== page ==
Last weekend Jeanette and LouLou overheard some Los Feliz backyard barbecue tittle-tattle, “Jehr’s just a hairstylist, he’s not an artist.” Others in the catty clique shared similar sentiment, “Jehr’s no performance artist, he’s merely a haircutter.”

Few sculpt while steeped in conversation; a Jehrcut is an interactive study in personal nature, christened through mutual consent. Placing patron, seat and Jehr Schiavo out of ordinary context, positioned instead onto a proper gallery floor, instantly settles the art or not matter. An ancient ritual then blossoms, becoming conceptual art, continuing in Yoko Ono’s footsteps.

A haircutting exhibition in such complementary manner is unprecedented, not only for Mr. Haute Coiffure, but for that yet revealed gutsy gallery as well; one who also thrives on an unorthodox limb Leo Castelli, Mary Boone and Larry Gagosian’s strategy. Refusing any financial payment whatsoever for gallery representation, under these particular circumstances, would be paramount. In lieu of commission, Jehr Schiavo would rather donate 100% from an art event’s earnings to a non-profit organization.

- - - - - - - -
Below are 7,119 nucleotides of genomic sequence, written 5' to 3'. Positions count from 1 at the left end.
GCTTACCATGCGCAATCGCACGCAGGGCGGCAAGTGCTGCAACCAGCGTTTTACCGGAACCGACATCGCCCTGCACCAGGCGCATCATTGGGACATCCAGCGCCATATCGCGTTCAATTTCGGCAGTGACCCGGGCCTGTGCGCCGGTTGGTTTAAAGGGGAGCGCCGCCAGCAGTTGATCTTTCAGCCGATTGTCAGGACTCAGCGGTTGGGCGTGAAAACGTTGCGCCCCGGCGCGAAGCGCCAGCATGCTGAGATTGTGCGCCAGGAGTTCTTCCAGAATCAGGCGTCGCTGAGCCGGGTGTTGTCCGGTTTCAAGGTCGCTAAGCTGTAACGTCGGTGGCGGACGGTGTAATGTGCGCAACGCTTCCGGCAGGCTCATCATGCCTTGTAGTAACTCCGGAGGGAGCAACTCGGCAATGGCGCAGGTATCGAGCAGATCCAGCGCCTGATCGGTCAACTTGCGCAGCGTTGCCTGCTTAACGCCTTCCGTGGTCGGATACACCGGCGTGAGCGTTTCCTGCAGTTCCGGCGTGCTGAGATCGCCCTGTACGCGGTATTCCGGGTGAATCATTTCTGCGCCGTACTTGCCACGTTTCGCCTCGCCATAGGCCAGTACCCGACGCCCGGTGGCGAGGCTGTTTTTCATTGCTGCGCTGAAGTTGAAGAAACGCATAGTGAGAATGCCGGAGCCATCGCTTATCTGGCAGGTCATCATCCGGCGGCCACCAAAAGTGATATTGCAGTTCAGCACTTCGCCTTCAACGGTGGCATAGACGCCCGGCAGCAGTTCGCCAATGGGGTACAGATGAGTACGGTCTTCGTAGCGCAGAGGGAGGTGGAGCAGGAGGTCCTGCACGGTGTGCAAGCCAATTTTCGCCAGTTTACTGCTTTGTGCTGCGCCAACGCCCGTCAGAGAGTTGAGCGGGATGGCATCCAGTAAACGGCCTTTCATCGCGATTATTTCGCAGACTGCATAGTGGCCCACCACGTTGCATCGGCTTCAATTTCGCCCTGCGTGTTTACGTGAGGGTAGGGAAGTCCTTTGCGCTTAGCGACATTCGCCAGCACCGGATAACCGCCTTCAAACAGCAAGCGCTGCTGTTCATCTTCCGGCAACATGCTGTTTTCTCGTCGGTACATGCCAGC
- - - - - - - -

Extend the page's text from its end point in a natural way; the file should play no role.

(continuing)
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Opening night — accompanied by pleasant pairing (money no object) the subject perches on a stationary Hermès Allegro saddle, alongside artist, both swathed in Suzhou silk, Golden Akhal Teke stallion peers over as cutting commences, gleaming Persian sword tool of choice — hail Caravaggio; calloused fingertips of Senegalese harpist helps fill this gallery space.

Night II — an abbreviated mariachi band’s string section wearing authentic regalia strums their vintage instruments; the enthusiastic subject sits upon a Mexican folk art side chair — hommage Frida Kahlo.

Midweek — world-acclaimed Icelandic cellist, Saeunn Thorsteinsdottir steers her beloved bow across four glorious strings; a stainless steel gurney supports this night’s trusting subject — shout-out Damien Hirst.

Fourth evening — a downtown jazz quartet wistfully pleads; the subject relaxes on an outdoor chartreuse chaise lounge — nod to David Hockney.

Final night — piped in from up above, Lou Reed delivers The Velvet Underground’s, “Loaded;” a clunky electric chair awaits — gotta throw Andy some love.

Whether polishing the hair’s minutest ends with precision Japanese cobalt shears or lopping off an entire ponytail in one fell swoop by garden hedge trimmers — going once, going twice….some art never gets old.

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